A Labour Brexit campaigner will lead a cross-party probe on the EU nationals "left in limbo" following the June referendum

 
Mark Sands
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Stuart has held the Birmingham seat of Edgbaston since 1997 (Source: Getty)

Labour MP and Brexit campaigner Gisela Stuart will chair a new cross-party inquiry into rights that could be granted to EU nationals living in the UK after Britain splits from the EU.

Stuart will lead the work for think tank British Future, working with representatives from the Conservatives and Ukip, as well as the Institute of Directors' head of employment and skills policy, Seamus Nevin, and TUC EU department boss Owen Tudor.

Tory Suella Fernandes, former Ukip deputy chair Suzanne Evans, Labour's Kate Green – currently chairing Owen Smith's leadership campaign – and Spectator editor Fraser Nelson will also contribute.

Read More: Brexit minister suggests cut-off date for EU migrants

Theresa May has already indicated she would grant residency rights to EU nationals currently in the UK if European states agree to do the same, but Stuart said today that approach was leaving UK-based Europeans “in limbo”.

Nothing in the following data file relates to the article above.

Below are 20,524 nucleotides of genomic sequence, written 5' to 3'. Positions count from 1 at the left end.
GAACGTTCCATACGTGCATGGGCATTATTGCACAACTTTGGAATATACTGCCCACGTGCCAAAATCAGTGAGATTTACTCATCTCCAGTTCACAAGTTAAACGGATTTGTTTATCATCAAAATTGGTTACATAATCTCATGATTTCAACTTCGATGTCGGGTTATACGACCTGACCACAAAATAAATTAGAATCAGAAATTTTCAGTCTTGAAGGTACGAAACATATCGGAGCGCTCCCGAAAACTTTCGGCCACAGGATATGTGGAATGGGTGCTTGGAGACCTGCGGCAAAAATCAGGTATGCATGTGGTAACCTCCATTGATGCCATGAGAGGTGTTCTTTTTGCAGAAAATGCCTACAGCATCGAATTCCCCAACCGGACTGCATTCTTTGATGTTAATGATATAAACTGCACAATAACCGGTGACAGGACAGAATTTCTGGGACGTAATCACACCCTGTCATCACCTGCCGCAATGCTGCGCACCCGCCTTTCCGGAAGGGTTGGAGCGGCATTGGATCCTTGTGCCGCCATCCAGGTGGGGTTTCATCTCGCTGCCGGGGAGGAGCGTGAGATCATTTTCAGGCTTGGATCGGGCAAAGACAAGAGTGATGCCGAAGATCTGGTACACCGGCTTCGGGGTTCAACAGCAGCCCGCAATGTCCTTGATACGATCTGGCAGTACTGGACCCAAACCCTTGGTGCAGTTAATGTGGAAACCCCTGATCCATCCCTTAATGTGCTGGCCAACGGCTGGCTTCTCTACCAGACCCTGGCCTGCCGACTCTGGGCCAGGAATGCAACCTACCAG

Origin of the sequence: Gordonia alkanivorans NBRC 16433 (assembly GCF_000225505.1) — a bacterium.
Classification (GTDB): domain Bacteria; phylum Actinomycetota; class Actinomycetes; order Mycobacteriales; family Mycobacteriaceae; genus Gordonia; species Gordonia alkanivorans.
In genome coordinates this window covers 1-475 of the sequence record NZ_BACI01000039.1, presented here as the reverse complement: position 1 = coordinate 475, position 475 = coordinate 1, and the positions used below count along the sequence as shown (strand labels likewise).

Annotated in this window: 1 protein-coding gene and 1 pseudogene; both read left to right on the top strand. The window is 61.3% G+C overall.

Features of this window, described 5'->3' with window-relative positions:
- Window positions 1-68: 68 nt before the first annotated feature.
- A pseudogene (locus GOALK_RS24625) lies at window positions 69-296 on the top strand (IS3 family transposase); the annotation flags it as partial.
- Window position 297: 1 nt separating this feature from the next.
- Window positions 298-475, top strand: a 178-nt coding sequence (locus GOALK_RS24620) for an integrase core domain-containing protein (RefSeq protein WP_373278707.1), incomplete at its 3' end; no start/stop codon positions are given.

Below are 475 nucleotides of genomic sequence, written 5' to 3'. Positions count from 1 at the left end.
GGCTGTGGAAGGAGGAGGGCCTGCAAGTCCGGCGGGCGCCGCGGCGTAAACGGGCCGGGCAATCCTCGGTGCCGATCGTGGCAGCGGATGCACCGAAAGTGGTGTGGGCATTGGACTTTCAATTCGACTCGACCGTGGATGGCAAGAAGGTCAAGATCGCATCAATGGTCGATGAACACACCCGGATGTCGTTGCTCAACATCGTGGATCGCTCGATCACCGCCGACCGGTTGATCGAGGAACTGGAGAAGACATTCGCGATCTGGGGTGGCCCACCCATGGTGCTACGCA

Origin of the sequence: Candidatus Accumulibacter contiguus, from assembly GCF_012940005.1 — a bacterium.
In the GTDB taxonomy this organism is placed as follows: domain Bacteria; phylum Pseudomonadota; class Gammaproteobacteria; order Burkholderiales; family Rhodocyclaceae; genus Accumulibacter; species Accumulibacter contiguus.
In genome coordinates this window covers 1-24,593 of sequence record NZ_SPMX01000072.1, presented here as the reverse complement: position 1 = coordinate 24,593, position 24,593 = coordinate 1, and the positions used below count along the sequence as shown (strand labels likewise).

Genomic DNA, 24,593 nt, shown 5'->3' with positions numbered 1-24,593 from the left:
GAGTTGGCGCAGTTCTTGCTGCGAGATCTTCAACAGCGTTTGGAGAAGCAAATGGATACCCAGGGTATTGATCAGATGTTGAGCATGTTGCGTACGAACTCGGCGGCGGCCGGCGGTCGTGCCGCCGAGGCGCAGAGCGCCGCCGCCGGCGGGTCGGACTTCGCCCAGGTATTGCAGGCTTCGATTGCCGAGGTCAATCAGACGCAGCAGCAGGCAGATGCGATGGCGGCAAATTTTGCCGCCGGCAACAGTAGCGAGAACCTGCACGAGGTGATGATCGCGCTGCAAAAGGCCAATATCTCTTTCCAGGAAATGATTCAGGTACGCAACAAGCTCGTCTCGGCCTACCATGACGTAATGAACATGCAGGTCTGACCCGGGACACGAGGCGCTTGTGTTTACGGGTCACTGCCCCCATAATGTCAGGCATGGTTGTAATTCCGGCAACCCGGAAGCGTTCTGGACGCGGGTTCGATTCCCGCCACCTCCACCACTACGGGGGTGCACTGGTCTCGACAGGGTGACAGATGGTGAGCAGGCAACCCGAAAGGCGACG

“There is wide agreement among the public, politicians and business, that EU citizens are welcome here and that the government should make clear they can stay,” Stuart said.

“This is the right thing to do and what the Leave campaign promised all along. We must honour that promise and we should do it soon – it’s not right that people are left in limbo waiting to hear what their future holds.”

The inquiry will look at what specific legal status could be granted to EU nationals, how to manage transition dates for any change and the implications for migration flows ahead of reform.

It will also ask how EU citizens could be asked to prove UK residency, and what rights they should retain to healthcare and welfare.

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